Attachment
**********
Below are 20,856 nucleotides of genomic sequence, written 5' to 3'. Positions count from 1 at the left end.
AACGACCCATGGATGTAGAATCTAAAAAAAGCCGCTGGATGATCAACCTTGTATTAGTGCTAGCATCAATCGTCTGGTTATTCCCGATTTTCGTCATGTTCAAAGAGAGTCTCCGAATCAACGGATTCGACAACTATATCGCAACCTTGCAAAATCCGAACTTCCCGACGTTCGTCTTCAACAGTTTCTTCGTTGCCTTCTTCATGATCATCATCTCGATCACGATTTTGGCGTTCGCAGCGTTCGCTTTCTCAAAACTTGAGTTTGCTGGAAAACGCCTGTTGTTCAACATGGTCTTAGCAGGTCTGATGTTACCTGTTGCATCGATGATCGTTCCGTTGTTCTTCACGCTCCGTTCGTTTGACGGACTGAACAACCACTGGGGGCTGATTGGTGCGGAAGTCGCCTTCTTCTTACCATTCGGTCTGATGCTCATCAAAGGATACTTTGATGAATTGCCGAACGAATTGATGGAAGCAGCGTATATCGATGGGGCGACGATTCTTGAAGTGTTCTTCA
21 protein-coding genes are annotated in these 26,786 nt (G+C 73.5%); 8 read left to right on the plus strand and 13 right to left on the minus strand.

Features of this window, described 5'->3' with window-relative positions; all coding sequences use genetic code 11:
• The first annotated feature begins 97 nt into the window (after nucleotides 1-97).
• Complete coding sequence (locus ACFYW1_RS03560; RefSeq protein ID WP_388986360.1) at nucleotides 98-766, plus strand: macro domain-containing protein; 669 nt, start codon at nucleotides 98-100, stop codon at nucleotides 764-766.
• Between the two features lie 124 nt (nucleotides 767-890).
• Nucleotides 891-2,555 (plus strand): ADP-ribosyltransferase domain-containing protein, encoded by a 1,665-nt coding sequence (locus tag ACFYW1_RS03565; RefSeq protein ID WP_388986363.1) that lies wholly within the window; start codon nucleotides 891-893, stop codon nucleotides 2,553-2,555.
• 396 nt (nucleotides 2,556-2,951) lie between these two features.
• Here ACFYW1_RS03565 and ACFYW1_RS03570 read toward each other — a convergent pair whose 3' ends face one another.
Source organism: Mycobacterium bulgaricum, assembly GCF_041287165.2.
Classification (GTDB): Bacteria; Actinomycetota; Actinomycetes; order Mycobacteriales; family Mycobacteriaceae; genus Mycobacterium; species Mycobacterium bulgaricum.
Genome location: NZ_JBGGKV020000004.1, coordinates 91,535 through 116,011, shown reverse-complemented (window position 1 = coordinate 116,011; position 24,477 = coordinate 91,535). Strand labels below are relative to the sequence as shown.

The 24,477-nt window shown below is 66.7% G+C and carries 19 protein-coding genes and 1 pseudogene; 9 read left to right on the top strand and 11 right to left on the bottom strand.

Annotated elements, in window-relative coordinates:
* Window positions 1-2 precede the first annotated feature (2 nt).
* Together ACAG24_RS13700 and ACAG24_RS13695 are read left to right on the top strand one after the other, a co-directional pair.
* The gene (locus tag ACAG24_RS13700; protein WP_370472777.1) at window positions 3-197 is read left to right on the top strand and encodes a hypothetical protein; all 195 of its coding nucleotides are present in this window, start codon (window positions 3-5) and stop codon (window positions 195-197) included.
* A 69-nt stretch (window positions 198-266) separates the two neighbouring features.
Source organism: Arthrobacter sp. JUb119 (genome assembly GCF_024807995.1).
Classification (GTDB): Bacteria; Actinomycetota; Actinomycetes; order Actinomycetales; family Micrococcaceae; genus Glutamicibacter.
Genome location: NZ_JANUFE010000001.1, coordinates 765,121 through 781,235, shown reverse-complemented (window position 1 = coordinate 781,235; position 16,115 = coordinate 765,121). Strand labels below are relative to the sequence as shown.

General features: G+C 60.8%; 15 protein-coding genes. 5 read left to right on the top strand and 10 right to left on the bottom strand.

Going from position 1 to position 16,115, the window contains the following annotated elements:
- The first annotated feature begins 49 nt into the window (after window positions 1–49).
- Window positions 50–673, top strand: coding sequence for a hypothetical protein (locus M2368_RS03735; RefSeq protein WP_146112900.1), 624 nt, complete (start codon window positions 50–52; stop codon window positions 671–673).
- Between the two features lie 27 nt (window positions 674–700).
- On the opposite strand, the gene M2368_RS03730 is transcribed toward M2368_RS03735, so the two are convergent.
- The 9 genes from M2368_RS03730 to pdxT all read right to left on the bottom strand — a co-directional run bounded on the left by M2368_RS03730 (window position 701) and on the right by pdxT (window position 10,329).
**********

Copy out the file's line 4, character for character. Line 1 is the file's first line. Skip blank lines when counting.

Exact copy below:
Features of this window, described 5'->3' with window-relative positions; all coding sequences use genetic code 11: